Article thumbnail
Location of Repository

Tax-credit policies for low income families: impact and optimality

By R. Blundell and A. Shephard
Year: 2007
OAI identifier: oai:eprints.ucl.ac.uk.OAI2:16004
Provided by: UCL Discovery

Suggested articles

Citations

  1. (1995). A New Idea for Welfare Reform', Quarterly Review, Federal Reserve Bank of Minneapolis, Spring,
  2. (1998). A Structural Model of Multiple Welfare Program Participation and Labor Supply",
  3. (1983). An Economic Model of Welfare Stigma",
  4. (1998). Do Financial Incentives Encourage Welfare Recipients To Work?",
  5. (2006). Earned income tax policies: Impact and Optimality”, The
  6. (1998). Estimating Labour Supply Responses using Tax Policy Reforms",
  7. (2004). In-Work Benefit Reform and the Labour Market", in
  8. (2005). Income Maintenance and Labour Force Participation”,
  9. (1980). Income Taxation with Fixed Hours of Work,"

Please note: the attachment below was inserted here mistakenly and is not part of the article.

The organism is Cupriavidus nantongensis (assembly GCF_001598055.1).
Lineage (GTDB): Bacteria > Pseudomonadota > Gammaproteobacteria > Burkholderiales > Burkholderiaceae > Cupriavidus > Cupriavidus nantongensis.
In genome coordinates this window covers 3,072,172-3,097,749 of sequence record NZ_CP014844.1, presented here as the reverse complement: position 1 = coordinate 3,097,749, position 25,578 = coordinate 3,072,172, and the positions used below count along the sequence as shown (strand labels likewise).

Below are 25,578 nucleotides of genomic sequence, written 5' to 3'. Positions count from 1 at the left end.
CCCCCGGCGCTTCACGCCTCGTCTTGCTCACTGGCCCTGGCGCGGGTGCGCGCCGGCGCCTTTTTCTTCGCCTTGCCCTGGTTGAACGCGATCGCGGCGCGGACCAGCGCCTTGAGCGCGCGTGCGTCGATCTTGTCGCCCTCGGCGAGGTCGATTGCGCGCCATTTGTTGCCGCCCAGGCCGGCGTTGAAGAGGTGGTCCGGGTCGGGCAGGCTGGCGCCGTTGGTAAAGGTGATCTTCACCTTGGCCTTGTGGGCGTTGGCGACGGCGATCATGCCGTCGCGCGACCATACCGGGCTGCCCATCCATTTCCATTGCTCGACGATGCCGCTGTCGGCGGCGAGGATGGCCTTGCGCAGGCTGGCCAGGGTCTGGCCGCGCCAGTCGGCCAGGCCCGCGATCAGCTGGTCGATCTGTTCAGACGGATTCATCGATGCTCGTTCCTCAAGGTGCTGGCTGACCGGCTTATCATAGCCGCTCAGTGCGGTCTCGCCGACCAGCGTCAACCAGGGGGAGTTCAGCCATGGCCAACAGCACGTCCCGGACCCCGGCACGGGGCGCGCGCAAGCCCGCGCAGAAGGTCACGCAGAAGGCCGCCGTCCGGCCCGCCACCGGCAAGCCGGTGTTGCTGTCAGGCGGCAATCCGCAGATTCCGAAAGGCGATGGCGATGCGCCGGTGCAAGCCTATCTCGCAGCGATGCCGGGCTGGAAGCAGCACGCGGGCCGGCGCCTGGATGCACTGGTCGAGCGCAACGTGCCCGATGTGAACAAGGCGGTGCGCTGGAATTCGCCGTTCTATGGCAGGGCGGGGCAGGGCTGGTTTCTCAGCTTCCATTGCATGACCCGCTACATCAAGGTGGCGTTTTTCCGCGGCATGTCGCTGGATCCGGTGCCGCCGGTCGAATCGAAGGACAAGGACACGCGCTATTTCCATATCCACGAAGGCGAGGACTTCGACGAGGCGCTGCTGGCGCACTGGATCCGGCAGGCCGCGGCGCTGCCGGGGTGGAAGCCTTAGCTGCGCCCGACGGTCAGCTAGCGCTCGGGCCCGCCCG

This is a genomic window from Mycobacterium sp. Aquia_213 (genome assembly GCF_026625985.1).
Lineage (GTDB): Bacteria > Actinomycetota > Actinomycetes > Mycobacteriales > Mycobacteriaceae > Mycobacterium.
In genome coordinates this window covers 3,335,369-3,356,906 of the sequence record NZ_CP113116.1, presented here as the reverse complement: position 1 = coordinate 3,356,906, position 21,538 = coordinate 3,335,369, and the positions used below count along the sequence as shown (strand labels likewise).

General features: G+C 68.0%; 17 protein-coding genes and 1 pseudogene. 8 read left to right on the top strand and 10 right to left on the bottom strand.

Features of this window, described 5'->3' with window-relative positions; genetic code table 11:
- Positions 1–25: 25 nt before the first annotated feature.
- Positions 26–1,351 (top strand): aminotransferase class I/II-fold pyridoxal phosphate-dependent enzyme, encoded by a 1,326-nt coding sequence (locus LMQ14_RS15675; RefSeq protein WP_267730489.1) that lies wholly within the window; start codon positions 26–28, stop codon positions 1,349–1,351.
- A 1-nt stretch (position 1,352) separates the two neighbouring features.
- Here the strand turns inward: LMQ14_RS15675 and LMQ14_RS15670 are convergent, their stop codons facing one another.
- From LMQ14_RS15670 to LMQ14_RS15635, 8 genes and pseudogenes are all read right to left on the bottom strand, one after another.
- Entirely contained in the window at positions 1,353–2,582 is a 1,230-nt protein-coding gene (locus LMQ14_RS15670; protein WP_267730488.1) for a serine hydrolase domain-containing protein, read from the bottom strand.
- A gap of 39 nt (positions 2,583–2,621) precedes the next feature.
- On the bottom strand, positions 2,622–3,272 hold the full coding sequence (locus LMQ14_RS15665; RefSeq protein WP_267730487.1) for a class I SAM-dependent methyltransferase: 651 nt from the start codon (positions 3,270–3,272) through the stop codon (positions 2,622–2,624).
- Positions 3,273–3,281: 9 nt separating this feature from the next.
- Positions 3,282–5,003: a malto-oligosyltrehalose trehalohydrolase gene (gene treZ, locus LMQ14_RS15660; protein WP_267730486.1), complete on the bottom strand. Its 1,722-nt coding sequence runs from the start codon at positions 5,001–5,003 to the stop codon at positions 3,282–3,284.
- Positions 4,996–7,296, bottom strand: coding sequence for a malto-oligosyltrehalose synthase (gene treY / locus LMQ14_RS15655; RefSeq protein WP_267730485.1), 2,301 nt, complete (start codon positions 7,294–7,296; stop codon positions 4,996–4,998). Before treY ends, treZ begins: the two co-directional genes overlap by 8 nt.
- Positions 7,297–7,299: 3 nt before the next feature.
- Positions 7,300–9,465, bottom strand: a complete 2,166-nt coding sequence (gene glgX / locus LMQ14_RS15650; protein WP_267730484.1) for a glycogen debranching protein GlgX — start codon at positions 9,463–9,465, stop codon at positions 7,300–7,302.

10. (1996). Labor Supply Response to the Earned Income Tax Credit",
  11. (1999). Labour Supply: A Review of Alternative Approaches",
  12. (1977). On the Shape of Optimal Income Tax Schedules”
  13. (2002). Optimal Income Transfer Programs: Intensive versus Extensive Labor Supply Responses,"
  14. (1994). Raising the Employment and Pay for the Working Poor”,
  15. (2000). The Labour Market Impact of the Working Families' Tax Credit",
  16. (2002). The Optimal Design of the Earned Income Tax Credit’,
  17. (1971). The Theory of Optimal Income Taxation”,
  18. (2004). Welfare Reform
  19. (2005). Welfare Work Requirements with Paternalistic Government Preferences, mimeo,
  20. (1992). Workfare versus Welfare: Incentive Arguments for Work Requirement in Poverty Alleviation Programs”,

To submit an update or takedown request for this paper, please submit an Update/Correction/Removal Request.